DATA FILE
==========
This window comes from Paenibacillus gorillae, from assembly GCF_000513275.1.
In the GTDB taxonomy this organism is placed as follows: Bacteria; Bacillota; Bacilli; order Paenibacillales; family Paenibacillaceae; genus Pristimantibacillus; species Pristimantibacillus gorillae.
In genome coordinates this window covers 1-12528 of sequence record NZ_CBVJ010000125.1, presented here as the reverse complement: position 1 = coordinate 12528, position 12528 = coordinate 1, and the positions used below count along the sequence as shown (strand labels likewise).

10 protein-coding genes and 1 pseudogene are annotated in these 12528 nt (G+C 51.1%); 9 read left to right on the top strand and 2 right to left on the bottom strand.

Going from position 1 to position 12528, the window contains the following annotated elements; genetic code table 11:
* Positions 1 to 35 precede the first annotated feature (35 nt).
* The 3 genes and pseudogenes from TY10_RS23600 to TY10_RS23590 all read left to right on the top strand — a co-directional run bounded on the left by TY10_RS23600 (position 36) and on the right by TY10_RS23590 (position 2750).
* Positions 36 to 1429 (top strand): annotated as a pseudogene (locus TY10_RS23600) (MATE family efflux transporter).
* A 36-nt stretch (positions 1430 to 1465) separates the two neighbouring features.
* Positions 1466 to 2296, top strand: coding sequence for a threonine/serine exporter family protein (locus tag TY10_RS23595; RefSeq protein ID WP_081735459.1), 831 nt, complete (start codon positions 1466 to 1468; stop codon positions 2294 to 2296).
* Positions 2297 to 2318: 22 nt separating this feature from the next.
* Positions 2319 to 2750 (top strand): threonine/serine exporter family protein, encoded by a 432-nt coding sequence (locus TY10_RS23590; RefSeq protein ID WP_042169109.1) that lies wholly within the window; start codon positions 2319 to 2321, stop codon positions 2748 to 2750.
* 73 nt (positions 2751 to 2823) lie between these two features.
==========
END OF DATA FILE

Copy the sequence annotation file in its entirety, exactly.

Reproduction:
This window comes from Paenibacillus gorillae, from assembly GCF_000513275.1.
In the GTDB taxonomy this organism is placed as follows: Bacteria; Bacillota; Bacilli; order Paenibacillales; family Paenibacillaceae; genus Pristimantibacillus; species Pristimantibacillus gorillae.
In genome coordinates this window covers 1-12528 of sequence record NZ_CBVJ010000125.1, presented here as the reverse complement: position 1 = coordinate 12528, position 12528 = coordinate 1, and the positions used below count along the sequence as shown (strand labels likewise).

10 protein-coding genes and 1 pseudogene are annotated in these 12528 nt (G+C 51.1%); 9 read left to right on the top strand and 2 right to left on the bottom strand.

Going from position 1 to position 12528, the window contains the following annotated elements; genetic code table 11:
* Positions 1 to 35 precede the first annotated feature (35 nt).
* The 3 genes and pseudogenes from TY10_RS23600 to TY10_RS23590 all read left to right on the top strand — a co-directional run bounded on the left by TY10_RS23600 (position 36) and on the right by TY10_RS23590 (position 2750).
* Positions 36 to 1429 (top strand): annotated as a pseudogene (locus TY10_RS23600) (MATE family efflux transporter).
* A 36-nt stretch (positions 1430 to 1465) separates the two neighbouring features.
* Positions 1466 to 2296, top strand: coding sequence for a threonine/serine exporter family protein (locus tag TY10_RS23595; RefSeq protein ID WP_081735459.1), 831 nt, complete (start codon positions 1466 to 1468; stop codon positions 2294 to 2296).
* Positions 2297 to 2318: 22 nt separating this feature from the next.
* Positions 2319 to 2750 (top strand): threonine/serine exporter family protein, encoded by a 432-nt coding sequence (locus TY10_RS23590; RefSeq protein ID WP_042169109.1) that lies wholly within the window; start codon positions 2319 to 2321, stop codon positions 2748 to 2750.
* 73 nt (positions 2751 to 2823) lie between these two features.